To my friends who love to drink alcohol be it San Miguel beer or red wine, do eat protein rich foods like soft boiled eggs when drinking.
To my BFF with pancreas health issues, eat soft boiled eggs.
Acetylcholine/Choline Deficiency in Chronic Illness – The Hunt for the Missing Egg.
Those who lack choline are prone to mental illness, heart disease, fatty liver and/or hemorrhagic kidney necrosis and chronic illness as choline is oxidized to betaine which acts as an important methyl donor and osmolyte. With fatty liver, a person can be prone to diabetes and other chronic illness. Eggs are rich in choline. Choline is also found in a wide range of plant foods in small amounts. Eating a well-balanced vegan diet with plenty of whole foods should ensure you are getting enough choline. Soymilk, tofu, quinoa, and broccoli are particularly rich sources.
We hear a lot about vitamins and minerals such as B12, folate, magnesium, vitamin C, and so on, but there seems very little talk these days on the importance of dietary lecithin and choline. Are you consuming an adequate amount of acetylcholine, or other phospholipids? The odds are that you are not.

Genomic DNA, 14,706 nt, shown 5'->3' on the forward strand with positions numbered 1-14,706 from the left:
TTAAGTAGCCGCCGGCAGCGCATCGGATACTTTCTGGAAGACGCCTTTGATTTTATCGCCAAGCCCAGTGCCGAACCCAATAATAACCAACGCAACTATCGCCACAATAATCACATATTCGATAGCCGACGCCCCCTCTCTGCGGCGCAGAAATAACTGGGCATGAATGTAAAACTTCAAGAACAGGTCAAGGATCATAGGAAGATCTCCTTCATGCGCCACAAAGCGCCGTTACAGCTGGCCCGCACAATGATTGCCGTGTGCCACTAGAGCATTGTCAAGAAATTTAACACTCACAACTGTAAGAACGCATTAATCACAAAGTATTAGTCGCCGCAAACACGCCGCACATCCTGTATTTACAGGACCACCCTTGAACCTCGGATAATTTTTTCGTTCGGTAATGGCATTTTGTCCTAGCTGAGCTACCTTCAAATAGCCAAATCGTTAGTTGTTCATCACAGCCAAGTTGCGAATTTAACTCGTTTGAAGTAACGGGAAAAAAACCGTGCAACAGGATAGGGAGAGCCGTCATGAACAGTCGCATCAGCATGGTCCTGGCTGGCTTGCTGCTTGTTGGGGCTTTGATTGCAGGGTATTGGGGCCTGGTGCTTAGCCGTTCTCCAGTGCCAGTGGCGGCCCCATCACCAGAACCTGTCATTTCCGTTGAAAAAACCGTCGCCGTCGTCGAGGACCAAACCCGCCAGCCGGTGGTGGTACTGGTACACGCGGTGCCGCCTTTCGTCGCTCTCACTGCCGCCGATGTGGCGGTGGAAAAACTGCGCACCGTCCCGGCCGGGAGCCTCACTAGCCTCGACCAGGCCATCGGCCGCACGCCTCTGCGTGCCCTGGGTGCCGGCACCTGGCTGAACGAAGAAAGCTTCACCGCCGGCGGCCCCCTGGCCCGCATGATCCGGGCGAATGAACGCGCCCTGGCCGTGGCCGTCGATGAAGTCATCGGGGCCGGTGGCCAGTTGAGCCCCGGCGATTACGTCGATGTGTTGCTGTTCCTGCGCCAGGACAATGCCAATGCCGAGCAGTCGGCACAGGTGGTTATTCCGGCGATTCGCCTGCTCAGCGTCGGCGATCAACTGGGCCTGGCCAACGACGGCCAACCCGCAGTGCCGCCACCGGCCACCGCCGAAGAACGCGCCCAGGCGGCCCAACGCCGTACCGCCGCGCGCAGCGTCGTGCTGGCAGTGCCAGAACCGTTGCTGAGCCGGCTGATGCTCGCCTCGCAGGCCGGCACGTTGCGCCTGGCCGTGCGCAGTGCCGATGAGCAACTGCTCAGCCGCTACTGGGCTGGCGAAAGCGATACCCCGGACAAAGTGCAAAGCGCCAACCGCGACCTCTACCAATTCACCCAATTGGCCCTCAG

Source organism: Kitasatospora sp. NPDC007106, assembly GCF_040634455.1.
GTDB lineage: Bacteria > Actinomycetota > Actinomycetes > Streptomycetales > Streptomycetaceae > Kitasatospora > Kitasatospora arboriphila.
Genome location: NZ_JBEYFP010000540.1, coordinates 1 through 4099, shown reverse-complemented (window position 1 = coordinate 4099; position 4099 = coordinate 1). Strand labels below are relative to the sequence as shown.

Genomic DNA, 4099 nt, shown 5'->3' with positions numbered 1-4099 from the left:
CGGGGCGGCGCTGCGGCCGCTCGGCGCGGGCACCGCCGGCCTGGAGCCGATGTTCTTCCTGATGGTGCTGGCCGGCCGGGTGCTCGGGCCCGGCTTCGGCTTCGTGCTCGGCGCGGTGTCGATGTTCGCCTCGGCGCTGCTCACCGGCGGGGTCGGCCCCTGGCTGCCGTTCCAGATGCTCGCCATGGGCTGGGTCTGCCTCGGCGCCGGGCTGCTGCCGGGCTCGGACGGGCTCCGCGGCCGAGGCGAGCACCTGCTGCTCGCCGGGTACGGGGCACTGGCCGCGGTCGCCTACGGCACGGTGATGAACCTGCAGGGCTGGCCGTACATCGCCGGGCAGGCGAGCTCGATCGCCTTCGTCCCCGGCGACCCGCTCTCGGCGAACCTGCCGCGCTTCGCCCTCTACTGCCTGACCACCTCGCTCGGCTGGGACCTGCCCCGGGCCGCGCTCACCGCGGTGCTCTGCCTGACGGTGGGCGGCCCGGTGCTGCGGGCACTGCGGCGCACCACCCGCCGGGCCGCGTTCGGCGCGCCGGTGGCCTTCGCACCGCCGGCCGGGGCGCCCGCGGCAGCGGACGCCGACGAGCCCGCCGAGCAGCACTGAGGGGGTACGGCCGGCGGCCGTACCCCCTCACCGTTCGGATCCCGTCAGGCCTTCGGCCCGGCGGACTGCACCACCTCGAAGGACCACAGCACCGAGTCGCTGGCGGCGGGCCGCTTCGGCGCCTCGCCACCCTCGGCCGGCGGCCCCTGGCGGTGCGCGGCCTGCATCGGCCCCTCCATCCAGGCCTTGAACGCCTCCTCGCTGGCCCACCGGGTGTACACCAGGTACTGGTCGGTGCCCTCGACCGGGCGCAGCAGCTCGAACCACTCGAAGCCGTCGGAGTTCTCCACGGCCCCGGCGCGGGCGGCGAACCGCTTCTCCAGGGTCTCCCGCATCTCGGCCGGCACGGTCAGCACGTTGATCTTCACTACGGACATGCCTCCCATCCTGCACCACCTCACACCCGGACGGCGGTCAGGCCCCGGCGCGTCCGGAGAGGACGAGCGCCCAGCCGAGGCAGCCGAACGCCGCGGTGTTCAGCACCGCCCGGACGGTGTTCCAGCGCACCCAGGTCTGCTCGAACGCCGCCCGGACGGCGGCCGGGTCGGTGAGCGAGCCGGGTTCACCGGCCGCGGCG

A little bit about choline
The human body produces choline by methylation of phosphatidylethanolamine (from dietary sources such as lecithin and others) to form phosphatidylcholine in the liver by the PEMT enzyme. Phosphatidylcholine may also be consumed in the diet or by supplementation. Choline is oxidized to betaine which acts as an important methyl donor and osmolyte.
For those wanting to see how this relates to the methylation cycle, below is a nice graphic (courtesy of Wikipedia).
It is well known that magnesium deficiency is widespread (57% of the population does not meet the U.S. RDA according to the USDA), but the numbers for choline deficiency are even more shocking.
According the National Health and Nutrition Examination Survey (NHANES) in 2003-2004, only about 10% of the population have an adequate intake of choline. This means about 90% of the population consumes a diet deficient in choline. Furthermore, those without an adequate intake of choline may not have symptoms.
Along with folate and B12 deficiency, inadequate consumption of choline can lead to high homocysteine and all the risks associated with hyperhomocysteinaemia, such as cardiovascular disease, neuropsychiatric illness (Alzheimer’s disease, schizophrenia) and osteoporosis. Inadequate choline intake can also lead to fatty liver or non-alcoholic fatty liver disease (NAFLD).
The most common symptoms of choline deficiency are fatty liver and/or hemorrhagic kidney necrosis. Consuming choline rich foods usually relieve these deficiency symptoms. Diagnosing fatty liver isn’t as simple as running ALT and AST since nearly 80% of people with fatty liver have normal levels of these enzymes according to a population study published in the journal Hepatology. In fact, in an experiment, 10 women were fed a diet low in choline. Nine developed fatty liver and only one had elevated liver enzymes.
Estrogen and Choline Deficiency